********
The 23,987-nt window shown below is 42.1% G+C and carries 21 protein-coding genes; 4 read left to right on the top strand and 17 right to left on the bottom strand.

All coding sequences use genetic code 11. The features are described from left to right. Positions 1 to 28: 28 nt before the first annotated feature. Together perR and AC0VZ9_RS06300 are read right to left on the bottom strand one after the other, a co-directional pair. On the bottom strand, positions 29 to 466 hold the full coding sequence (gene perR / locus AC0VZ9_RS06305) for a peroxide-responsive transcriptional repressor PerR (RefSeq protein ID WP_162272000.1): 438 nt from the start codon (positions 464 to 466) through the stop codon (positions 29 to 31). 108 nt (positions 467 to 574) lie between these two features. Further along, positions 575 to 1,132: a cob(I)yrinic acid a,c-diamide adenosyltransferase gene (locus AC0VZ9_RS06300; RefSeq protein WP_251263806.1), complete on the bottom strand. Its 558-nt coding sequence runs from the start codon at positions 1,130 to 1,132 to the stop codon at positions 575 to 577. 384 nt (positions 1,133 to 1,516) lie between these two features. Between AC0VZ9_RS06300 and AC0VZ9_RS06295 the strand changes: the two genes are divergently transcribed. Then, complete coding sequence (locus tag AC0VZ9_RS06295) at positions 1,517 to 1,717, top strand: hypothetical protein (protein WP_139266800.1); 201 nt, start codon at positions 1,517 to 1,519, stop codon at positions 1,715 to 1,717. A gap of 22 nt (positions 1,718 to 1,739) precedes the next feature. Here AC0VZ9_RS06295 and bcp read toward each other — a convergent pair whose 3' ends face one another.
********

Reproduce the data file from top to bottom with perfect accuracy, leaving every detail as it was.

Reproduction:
The 23,987-nt window shown below is 42.1% G+C and carries 21 protein-coding genes; 4 read left to right on the top strand and 17 right to left on the bottom strand.

All coding sequences use genetic code 11. The features are described from left to right. Positions 1 to 28: 28 nt before the first annotated feature. Together perR and AC0VZ9_RS06300 are read right to left on the bottom strand one after the other, a co-directional pair. On the bottom strand, positions 29 to 466 hold the full coding sequence (gene perR / locus AC0VZ9_RS06305) for a peroxide-responsive transcriptional repressor PerR (RefSeq protein ID WP_162272000.1): 438 nt from the start codon (positions 464 to 466) through the stop codon (positions 29 to 31). 108 nt (positions 467 to 574) lie between these two features. Further along, positions 575 to 1,132: a cob(I)yrinic acid a,c-diamide adenosyltransferase gene (locus AC0VZ9_RS06300; RefSeq protein WP_251263806.1), complete on the bottom strand. Its 558-nt coding sequence runs from the start codon at positions 1,130 to 1,132 to the stop codon at positions 575 to 577. 384 nt (positions 1,133 to 1,516) lie between these two features. Between AC0VZ9_RS06300 and AC0VZ9_RS06295 the strand changes: the two genes are divergently transcribed. Then, complete coding sequence (locus tag AC0VZ9_RS06295) at positions 1,517 to 1,717, top strand: hypothetical protein (protein WP_139266800.1); 201 nt, start codon at positions 1,517 to 1,519, stop codon at positions 1,715 to 1,717. A gap of 22 nt (positions 1,718 to 1,739) precedes the next feature. Here AC0VZ9_RS06295 and bcp read toward each other — a convergent pair whose 3' ends face one another.